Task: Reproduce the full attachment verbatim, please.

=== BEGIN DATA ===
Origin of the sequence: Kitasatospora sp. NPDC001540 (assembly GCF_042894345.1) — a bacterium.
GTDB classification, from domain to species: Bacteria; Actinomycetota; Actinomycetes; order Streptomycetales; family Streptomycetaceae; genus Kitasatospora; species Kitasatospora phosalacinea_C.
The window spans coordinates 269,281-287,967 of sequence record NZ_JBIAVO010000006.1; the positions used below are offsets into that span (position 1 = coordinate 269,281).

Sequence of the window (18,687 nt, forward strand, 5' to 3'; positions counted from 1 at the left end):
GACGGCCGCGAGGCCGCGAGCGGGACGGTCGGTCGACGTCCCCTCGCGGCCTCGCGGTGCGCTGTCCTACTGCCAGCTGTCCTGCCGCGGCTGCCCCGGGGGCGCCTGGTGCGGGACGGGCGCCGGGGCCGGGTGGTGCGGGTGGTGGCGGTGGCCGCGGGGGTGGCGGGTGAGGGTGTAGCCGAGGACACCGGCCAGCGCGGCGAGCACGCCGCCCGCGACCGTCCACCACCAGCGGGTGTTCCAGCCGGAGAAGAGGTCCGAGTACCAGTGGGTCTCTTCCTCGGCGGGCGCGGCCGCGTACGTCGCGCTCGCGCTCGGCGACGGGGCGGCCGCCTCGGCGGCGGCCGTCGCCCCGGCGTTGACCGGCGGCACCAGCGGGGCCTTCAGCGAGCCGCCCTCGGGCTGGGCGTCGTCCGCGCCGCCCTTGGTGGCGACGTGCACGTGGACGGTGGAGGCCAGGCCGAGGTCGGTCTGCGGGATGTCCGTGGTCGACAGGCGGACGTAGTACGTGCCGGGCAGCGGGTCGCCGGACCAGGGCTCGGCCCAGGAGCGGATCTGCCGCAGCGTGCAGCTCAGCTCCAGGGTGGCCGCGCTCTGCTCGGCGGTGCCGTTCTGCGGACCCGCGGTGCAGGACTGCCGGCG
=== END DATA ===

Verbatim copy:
Origin of the sequence: Kitasatospora sp. NPDC001540 (assembly GCF_042894345.1) — a bacterium.
GTDB classification, from domain to species: Bacteria; Actinomycetota; Actinomycetes; order Streptomycetales; family Streptomycetaceae; genus Kitasatospora; species Kitasatospora phosalacinea_C.
The window spans coordinates 269,281-287,967 of sequence record NZ_JBIAVO010000006.1; the positions used below are offsets into that span (position 1 = coordinate 269,281).

Sequence of the window (18,687 nt, forward strand, 5' to 3'; positions counted from 1 at the left end):
GACGGCCGCGAGGCCGCGAGCGGGACGGTCGGTCGACGTCCCCTCGCGGCCTCGCGGTGCGCTGTCCTACTGCCAGCTGTCCTGCCGCGGCTGCCCCGGGGGCGCCTGGTGCGGGACGGGCGCCGGGGCCGGGTGGTGCGGGTGGTGGCGGTGGCCGCGGGGGTGGCGGGTGAGGGTGTAGCCGAGGACACCGGCCAGCGCGGCGAGCACGCCGCCCGCGACCGTCCACCACCAGCGGGTGTTCCAGCCGGAGAAGAGGTCCGAGTACCAGTGGGTCTCTTCCTCGGCGGGCGCGGCCGCGTACGTCGCGCTCGCGCTCGGCGACGGGGCGGCCGCCTCGGCGGCGGCCGTCGCCCCGGCGTTGACCGGCGGCACCAGCGGGGCCTTCAGCGAGCCGCCCTCGGGCTGGGCGTCGTCCGCGCCGCCCTTGGTGGCGACGTGCACGTGGACGGTGGAGGCCAGGCCGAGGTCGGTCTGCGGGATGTCCGTGGTCGACAGGCGGACGTAGTACGTGCCGGGCAGCGGGTCGCCGGACCAGGGCTCGGCCCAGGAGCGGATCTGCCGCAGCGTGCAGCTCAGCTCCAGGGTGGCCGCGCTCTGCTCGGCGGTGCCGTTCTGCGGACCCGCGGTGCAGGACTGCCGGCG